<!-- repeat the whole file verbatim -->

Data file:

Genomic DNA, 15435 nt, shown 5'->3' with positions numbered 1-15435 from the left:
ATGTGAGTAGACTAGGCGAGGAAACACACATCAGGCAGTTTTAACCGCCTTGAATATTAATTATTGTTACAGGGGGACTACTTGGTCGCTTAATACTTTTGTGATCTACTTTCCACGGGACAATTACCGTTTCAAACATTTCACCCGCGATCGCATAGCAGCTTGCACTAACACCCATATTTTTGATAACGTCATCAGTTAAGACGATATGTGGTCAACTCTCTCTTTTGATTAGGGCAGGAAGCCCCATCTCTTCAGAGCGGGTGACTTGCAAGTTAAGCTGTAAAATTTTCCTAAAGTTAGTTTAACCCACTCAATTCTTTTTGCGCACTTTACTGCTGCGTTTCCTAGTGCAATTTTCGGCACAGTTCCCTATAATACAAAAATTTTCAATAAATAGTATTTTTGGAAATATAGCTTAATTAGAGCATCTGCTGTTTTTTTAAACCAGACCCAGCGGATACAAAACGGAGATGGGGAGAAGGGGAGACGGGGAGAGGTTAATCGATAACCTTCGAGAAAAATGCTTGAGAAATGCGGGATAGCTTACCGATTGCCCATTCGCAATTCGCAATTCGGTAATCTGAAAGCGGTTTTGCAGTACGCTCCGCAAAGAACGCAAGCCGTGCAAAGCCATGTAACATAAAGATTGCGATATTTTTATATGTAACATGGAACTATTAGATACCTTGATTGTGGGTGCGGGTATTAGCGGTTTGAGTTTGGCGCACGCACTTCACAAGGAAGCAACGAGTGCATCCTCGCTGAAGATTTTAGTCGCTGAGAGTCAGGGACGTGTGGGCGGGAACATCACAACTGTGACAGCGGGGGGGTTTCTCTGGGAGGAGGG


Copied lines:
Genomic DNA, 15435 nt, shown 5'->3' with positions numbered 1-15435 from the left:
ATGTGAGTAGACTAGGCGAGGAAACACACATCAGGCAGTTTTAACCGCCTTGAATATTAATTATTGTTACAGGGGGACTACTTGGTCGCTTAATACTTTTGTGATCTACTTTCCACGGGACAATTACCGTTTCAAACATTTCACCCGCGATCGCATAGCAGCTTGCACTAACACCCATATTTTTGATAACGTCATCAGTTAAGACGATATGTGGTCAACTCTCTCTTTTGATTAGGGCAGGAAGCCCCATCTCTTCAGAGCGGGTGACTTGCAAGTTAAGCTGTAAAATTTTCCTAAAGTTAGTTTAACCCACTCAATTCTTTTTGCGCACTTTACTGCTGCGTTTCCTAGTGCAATTTTCGGCACAGTTCCCTATAATACAAAAATTTTCAATAAATAGTATTTTTGGAAATATAGCTTAATTAGAGCATCTGCTGTTTTTTTAAACCAGACCCAGCGGATACAAAACGGAGATGGGGAGAAGGGGAGACGGGGAGAGGTTAATCGATAACCTTCGAGAAAAATGCTTGAGAAATGCGGGATAGCTTACCGATTGCCCATTCGCAATTCGCAATTCGGTAATCTGAAAGCGGTTTTGCAGTACGCTCCGCAAAGAACGCAAGCCGTGCAAAGCCATGTAACATAAAGATTGCGATATTTTTATATGTAACATGGAACTATTAGATACCTTGATTGTGGGTGCGGGTATTAGCGGTTTGAGTTTGGCGCACGCACTTCACAAGGAAGCAACGAGTGCATCCTCGCTGAAGATTTTAGTCGCTGAGAGTCAGGGACGTGTGGGCGGGAACATCACAACTGTGACAGCGGGGGGGTTTCTCTGGGAGGAGGG